Court: Judges Can't Dole Out Death

British Prime Minister Tony Blair, right, speaks during a media conference at an EU summit in Brussels, Friday June 22, 2007. German Chancellor Angela Merkel, pressing European Union leaders to agree to the outline of a new treaty for the bloc, tried on Friday to overcome Polish President Lech Kaczynski's adamant opposition to new voting rules that he fears will diminish his country's influence. AP Photo/Thierry Charlier

The Supreme Court ruled Monday that it is unconstitutional for judges rather than juries to decide whether to sentence a killer to death, a ruling that could affect nearly 800 death-row inmates in nine states.

"This is another defeat for the pro-death penalty forces on the court and in the country," said CBSNews.com Legal Analyst Andrew Cohen.

The high court, by a 7-2 vote, overturned its 1990 decision that upheld the Arizona capital sentencing law that gives sole responsibility to the judge to make factual findings necessary to sentence a convicted murderer to death.

The court held that a sentence imposed by a judge violates a defendant's constitutional right to a trial by jury. Juries, not judges, must consider all factors that lead to a death sentence, the court found.

"This has enormous impact on death rows in America. Hundreds and hundreds of convicted murderers now may have their sentences reduced from death to life without parole and states, which had gone to judge-sentencing in death penalty cases, now have to give those decisions back to jurors," said Cohen.

In some states juries determine guilt or innocence, but a judge then bases the sentence on aggravating factors, such as the heinous nature of a murder or whether it was committed for monetary gain.

Monday's ruling turned on the Constitution's guarantee of a jury of one's peers and a Supreme Court ruling two years ago that struck down another kind of sentence determined by a judge instead of a jury.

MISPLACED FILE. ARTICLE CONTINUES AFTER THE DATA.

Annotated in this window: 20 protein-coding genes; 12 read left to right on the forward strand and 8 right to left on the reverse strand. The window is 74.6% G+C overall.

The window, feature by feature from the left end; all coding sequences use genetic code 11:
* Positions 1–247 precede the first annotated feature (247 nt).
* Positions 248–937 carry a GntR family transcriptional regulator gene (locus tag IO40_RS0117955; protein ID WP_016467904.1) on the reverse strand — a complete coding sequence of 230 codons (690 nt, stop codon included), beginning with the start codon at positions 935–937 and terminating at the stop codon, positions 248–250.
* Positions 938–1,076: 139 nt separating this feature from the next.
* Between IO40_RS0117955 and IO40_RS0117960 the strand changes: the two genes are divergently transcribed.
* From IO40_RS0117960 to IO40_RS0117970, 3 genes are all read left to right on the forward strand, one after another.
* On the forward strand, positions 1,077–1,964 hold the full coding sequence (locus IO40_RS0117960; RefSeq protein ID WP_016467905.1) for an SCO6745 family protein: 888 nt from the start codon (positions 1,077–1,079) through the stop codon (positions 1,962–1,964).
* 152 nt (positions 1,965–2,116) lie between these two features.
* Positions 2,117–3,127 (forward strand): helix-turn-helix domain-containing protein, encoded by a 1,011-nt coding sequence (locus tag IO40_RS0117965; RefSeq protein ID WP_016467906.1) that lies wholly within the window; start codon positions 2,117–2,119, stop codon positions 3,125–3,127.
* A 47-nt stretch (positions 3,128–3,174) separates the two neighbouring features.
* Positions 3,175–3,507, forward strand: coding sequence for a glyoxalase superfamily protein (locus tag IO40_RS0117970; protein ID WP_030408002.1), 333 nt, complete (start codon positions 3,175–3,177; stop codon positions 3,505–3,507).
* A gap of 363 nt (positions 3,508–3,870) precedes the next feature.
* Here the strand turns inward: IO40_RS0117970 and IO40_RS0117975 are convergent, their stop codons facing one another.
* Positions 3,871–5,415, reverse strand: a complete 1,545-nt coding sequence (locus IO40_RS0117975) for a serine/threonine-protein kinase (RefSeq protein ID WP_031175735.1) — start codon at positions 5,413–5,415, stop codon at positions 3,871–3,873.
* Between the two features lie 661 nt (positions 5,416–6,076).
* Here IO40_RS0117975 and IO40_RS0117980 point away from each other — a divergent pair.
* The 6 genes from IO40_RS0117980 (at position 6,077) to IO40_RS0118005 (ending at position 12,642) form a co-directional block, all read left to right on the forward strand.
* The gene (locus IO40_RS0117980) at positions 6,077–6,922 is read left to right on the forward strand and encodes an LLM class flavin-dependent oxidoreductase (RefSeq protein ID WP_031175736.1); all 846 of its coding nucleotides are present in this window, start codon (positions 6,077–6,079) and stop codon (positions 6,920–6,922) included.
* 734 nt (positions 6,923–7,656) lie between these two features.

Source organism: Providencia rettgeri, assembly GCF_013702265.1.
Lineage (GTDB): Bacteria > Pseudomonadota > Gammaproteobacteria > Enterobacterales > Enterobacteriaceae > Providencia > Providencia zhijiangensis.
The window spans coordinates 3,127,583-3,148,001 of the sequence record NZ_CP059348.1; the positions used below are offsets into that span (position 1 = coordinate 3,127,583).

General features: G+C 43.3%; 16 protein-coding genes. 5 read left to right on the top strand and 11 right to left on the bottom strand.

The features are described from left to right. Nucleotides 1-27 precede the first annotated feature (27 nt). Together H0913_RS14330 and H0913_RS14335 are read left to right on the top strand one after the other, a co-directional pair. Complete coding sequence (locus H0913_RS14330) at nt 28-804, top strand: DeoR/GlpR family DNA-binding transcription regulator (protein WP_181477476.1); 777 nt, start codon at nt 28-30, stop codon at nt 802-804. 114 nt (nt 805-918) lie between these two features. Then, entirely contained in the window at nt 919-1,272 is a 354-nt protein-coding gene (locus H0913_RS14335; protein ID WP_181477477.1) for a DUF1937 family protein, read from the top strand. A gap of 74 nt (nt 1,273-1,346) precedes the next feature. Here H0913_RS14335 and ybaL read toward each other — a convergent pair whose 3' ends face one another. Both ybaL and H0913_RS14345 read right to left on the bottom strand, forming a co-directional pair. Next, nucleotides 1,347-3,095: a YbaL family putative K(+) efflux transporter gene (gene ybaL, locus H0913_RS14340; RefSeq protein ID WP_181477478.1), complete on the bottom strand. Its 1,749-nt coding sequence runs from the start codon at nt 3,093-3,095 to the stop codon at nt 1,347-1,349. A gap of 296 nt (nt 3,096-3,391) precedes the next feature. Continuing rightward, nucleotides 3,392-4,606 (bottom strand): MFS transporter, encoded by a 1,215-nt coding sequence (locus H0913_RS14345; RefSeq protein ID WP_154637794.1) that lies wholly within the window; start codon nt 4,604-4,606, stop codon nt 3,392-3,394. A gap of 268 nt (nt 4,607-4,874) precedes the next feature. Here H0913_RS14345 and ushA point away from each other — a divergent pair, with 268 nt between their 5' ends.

Justice Ruth Bader Ginsburg, writing for a majority that included an unusual alliance of conservative and liberal-leaning justices, said the court's 2000 ruling in a case called Apprendi v. New Jersey cannot be reconciled with the death penalty sentencing laws in Arizona and four other states in which one or more judges impose the sentence.

The Apprendi case concerned a judge's ability to lengthen a sentence by two years if a crime was determined to be a hate crime. The high court struck down that sentencing law.

"The right to trial by jury guaranteed by the Sixth Amendment would be senselessly diminished if it encompassed the factfinding necessary to increase a defendant's sentence by two years, but not the factfinding necessary to put him to death," Ginsburg wrote. "We hold that the Sixth Amendment applies to both."

The ruling represented a victory for Timothy Stuart Ring, who was sentenced to death by an Arizona judge for the 1994 killing of an armored van driver in Phoenix.

After the verdict, the jury was discharged. The judge at a separate hearing said Ring deserved the death penalty after finding two aggravating circumstances - committing the murder for financial gain and carrying it out in an especially heinous way.

Chief Justice William Rehnquist and Justice Sandra Day O'Connor dissented. O'Connor said she would overrule the 2000 decision rather than overruling the 1990 ruling that upheld Arizona's death penalty law.

Also Monday:

The justices, sharply divided, ruled that judges can lengthen the prison sentences of people who use guns while committing other crimes, even if the defendant hasn't been convicted of any charge specifically involving the weapon. With the 5-4 decision, justices avoided a ruling that could have threatened prison sentences of thousands of inmates and put in doubt sentencing laws in nearly every state.

  • Pete Brush

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